One mapping that's provided enables implementers to recast surface syntax features directly into the underlying algebra. You can implement query processors that actually speak the algebra directly (although I would think this is more for proof-of-concept), as several vendors have demonstrated at XML trade shows. A link in Related topics points to an online demo version of one of these algebra-based engines.

The algebra also provides rules that detail how to optimize and transmute both complex expressions into simpler equivalents. As best I can tell (I'm not a language theorist, and the Formal Semantics document is far from light reading), both of these are good things. Large database vendors in particular will appreciate a query-language architecture that's designed from the ground up to be both optimizable and efficient.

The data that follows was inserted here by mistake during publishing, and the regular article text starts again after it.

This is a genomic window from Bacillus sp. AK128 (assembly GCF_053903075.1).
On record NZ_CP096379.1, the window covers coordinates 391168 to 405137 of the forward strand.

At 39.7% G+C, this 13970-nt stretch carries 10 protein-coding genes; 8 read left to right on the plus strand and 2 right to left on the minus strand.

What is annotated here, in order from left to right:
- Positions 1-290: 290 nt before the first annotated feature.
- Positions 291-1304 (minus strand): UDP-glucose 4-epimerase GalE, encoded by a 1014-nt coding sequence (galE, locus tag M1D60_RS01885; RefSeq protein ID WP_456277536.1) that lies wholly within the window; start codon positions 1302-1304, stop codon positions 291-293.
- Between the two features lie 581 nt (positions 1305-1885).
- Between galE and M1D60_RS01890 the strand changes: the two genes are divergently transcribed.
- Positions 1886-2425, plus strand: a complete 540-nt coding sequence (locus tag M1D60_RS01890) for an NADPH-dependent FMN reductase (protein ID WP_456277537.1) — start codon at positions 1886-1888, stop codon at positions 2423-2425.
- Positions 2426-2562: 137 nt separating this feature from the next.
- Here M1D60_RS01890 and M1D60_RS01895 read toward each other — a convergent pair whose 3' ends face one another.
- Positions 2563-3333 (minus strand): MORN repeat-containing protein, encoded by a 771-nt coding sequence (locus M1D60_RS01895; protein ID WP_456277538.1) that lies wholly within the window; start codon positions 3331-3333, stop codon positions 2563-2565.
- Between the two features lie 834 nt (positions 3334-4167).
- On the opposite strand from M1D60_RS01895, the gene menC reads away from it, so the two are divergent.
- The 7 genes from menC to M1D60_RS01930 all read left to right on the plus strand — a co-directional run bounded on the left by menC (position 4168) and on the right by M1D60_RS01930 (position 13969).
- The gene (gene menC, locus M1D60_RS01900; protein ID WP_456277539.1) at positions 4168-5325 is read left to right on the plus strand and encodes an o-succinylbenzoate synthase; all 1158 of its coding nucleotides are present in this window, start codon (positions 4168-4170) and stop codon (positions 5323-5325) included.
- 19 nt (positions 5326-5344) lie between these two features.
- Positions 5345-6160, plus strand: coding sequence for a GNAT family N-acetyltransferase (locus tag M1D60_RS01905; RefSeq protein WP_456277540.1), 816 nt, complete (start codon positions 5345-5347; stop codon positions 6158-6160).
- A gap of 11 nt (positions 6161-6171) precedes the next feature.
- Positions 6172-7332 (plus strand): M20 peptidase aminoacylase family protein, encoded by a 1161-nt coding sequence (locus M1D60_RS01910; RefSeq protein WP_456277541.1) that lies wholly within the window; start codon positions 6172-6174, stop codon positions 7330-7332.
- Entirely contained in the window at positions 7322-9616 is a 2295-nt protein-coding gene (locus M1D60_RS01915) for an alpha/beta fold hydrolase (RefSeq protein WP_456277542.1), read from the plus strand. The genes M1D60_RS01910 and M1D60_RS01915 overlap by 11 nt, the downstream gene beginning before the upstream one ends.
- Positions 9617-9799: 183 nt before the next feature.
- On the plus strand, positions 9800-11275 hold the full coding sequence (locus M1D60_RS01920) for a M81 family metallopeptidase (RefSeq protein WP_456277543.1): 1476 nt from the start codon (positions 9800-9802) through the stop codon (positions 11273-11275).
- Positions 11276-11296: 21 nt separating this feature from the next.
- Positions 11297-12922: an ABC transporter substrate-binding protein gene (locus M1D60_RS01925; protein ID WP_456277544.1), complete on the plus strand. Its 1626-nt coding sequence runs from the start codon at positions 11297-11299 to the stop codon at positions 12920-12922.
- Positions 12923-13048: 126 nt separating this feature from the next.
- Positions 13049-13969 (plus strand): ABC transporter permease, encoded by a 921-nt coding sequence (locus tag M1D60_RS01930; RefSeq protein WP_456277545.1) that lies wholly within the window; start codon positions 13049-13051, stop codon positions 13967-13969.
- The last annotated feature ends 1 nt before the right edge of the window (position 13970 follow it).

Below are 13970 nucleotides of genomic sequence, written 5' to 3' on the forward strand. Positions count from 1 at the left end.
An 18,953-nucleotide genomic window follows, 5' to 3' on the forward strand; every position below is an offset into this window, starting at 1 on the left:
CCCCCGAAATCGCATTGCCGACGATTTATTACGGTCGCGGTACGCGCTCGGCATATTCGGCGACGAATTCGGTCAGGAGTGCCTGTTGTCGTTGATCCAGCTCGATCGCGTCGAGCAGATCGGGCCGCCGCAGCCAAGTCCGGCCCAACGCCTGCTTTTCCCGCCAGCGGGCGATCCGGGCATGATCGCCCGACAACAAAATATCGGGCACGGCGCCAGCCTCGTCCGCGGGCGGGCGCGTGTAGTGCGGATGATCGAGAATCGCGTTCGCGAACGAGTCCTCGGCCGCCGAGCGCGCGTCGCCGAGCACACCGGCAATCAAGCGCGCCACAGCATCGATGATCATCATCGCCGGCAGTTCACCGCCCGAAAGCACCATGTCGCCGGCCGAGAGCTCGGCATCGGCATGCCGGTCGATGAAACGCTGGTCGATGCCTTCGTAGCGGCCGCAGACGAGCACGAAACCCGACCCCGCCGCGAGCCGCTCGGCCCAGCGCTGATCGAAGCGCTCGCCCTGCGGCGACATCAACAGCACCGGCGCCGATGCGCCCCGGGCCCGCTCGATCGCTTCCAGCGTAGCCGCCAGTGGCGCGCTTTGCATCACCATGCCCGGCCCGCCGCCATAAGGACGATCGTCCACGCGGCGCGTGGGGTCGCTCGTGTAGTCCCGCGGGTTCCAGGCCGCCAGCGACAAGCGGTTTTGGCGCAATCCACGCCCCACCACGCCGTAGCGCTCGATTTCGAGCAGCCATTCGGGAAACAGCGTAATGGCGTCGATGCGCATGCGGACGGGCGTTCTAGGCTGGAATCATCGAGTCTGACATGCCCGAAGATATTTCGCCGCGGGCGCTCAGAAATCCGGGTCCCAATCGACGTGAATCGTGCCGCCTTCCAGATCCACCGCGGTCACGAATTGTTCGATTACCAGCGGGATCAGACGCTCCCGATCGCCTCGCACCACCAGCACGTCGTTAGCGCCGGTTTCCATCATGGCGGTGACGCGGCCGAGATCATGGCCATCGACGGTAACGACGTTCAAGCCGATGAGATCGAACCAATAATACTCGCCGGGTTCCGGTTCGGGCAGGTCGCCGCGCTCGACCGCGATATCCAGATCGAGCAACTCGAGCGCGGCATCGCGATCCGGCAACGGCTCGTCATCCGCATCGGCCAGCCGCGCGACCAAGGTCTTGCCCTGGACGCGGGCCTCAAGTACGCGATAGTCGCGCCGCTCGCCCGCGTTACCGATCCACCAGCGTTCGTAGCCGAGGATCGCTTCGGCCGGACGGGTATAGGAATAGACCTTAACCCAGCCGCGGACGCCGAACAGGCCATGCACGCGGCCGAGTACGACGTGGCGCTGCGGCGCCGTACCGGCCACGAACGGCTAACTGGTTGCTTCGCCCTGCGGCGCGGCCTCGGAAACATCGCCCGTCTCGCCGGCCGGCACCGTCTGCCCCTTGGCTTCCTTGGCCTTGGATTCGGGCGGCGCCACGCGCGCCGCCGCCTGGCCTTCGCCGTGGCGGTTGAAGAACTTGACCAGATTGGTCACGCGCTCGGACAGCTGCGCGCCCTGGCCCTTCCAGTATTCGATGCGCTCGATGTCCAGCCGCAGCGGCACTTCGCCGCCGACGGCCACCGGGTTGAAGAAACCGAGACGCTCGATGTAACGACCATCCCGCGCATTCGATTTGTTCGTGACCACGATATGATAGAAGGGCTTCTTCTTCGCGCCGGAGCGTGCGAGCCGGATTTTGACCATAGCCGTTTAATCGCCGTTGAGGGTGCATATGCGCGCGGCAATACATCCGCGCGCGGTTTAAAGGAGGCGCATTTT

The algebra also provides a place to hang type information. XQuery is strongly typed: If your data has a W3C XML Schema associated with it, a processor can validate against that schema and provide the query engine with Post-Schema Validation Infoset (PSVI) information about the datatypes of nodes in your documents, utilizing both types declared in "XML Schema Part 2: Datatypes" and user-defined types of your own. The algebra has both static and dynamic typechecking capability. For example, an engine can use PSVI-derived type information to statically check the datatype of query expressions at compile time (when the query's being analyzed for syntactic correctness). Determining that a query is type-invalid early in the cycle short circuits the need for doing potentially expensive (and fruitless) searches against large datasets. Much of the work on the XQuery specification has involved work on the syntax and semantics of the part of the language involving types.